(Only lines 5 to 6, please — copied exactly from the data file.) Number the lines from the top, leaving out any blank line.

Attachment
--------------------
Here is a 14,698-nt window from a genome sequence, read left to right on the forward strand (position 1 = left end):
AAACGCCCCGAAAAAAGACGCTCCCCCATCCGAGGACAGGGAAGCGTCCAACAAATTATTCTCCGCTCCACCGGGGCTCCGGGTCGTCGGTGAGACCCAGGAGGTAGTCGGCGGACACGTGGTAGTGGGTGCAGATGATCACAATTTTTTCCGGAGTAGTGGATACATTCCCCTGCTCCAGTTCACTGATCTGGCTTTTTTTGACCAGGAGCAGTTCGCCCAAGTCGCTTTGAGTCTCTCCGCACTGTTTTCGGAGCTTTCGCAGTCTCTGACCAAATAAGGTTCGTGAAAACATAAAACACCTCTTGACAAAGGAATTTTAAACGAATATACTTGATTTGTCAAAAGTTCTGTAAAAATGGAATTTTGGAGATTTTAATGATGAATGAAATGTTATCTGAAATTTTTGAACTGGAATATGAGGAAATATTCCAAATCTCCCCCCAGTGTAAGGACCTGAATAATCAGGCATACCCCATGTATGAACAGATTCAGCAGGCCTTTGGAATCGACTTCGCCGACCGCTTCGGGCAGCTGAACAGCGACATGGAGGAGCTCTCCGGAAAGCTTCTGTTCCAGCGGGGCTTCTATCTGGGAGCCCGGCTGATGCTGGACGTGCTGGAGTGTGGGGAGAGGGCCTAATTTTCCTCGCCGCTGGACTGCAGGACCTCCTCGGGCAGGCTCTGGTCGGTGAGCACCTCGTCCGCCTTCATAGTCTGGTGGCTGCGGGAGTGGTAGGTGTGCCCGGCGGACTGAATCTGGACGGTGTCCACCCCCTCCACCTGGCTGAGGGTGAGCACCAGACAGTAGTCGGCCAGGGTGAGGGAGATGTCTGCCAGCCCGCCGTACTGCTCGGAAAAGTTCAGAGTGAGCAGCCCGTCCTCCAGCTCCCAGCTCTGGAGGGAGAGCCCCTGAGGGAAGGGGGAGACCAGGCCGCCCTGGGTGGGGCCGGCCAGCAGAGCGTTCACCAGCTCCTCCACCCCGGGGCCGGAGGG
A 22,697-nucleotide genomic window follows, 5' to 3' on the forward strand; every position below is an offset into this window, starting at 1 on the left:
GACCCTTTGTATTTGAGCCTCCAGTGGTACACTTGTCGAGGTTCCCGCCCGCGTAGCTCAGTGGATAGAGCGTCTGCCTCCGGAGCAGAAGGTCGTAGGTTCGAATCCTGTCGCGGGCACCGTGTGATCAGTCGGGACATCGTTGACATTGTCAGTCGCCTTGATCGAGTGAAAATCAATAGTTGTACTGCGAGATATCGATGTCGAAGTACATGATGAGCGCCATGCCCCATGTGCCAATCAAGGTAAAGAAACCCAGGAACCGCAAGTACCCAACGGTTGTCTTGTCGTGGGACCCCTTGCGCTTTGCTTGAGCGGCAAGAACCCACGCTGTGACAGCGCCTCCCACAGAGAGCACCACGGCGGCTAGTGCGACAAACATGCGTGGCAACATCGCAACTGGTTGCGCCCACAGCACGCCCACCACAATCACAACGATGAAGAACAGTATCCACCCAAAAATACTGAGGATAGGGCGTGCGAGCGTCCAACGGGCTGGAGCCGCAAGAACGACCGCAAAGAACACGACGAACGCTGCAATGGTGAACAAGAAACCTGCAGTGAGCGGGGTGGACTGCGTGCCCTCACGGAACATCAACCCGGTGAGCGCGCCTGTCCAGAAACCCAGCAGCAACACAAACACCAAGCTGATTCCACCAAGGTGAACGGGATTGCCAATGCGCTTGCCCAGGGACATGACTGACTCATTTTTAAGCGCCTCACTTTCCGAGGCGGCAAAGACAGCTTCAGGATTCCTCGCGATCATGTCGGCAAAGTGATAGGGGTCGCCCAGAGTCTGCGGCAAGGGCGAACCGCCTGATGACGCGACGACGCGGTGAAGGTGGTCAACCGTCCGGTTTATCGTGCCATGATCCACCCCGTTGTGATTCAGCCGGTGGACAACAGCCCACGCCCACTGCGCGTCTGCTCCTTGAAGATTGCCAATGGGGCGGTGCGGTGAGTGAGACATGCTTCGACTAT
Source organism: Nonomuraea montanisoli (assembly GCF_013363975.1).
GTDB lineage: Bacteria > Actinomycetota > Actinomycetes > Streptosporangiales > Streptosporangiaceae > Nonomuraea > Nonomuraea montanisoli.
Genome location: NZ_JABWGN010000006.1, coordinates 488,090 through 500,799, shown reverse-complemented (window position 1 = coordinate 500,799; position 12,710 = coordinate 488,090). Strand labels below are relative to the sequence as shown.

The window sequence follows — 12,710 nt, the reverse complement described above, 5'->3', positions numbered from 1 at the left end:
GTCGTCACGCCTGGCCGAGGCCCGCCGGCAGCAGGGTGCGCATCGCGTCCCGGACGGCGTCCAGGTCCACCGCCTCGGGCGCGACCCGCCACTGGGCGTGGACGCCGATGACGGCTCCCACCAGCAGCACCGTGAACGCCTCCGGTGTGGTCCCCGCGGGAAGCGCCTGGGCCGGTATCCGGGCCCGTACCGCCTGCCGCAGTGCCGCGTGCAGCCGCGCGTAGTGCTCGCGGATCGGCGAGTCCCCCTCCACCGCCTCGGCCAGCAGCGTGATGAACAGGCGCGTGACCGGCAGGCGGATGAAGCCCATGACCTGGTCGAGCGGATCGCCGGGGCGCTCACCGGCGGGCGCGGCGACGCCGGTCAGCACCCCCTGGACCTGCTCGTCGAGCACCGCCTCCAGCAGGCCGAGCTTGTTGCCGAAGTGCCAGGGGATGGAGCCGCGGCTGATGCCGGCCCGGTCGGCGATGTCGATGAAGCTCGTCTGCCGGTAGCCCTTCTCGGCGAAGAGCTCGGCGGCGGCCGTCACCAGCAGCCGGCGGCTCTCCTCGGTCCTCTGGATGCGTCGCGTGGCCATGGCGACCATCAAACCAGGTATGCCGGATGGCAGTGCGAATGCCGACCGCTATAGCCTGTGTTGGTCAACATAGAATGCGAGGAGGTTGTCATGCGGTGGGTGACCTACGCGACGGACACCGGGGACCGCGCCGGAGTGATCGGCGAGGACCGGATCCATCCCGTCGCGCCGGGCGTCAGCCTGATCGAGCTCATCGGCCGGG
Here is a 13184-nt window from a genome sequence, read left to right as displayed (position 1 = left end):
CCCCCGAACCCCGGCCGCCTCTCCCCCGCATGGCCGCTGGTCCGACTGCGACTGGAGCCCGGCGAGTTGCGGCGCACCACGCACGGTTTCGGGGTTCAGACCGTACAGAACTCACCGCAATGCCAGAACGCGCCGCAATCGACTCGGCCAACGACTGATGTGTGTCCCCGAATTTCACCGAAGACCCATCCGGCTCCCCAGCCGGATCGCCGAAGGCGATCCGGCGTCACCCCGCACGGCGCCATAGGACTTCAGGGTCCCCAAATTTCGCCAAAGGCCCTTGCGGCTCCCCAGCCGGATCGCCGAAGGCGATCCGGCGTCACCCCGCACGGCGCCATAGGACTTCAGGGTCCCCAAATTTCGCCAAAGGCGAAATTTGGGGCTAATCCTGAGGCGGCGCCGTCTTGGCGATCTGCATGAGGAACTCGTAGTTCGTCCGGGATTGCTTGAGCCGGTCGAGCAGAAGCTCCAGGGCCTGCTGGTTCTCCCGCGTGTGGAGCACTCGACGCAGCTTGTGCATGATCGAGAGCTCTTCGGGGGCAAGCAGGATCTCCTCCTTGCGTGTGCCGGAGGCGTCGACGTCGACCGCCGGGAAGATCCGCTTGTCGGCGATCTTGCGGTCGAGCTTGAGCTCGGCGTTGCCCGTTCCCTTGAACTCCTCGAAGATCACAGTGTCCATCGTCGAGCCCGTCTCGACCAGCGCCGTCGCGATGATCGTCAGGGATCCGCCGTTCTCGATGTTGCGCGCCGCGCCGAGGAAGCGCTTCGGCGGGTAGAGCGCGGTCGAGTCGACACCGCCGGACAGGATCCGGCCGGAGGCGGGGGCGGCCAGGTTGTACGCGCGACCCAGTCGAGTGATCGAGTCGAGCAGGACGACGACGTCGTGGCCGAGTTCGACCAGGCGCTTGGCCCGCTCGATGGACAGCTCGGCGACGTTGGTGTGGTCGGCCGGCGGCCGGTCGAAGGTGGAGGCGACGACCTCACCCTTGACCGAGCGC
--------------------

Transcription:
Source organism: Nonomuraea montanisoli (assembly GCF_013363975.1).
GTDB lineage: Bacteria > Actinomycetota > Actinomycetes > Streptosporangiales > Streptosporangiaceae > Nonomuraea > Nonomuraea montanisoli.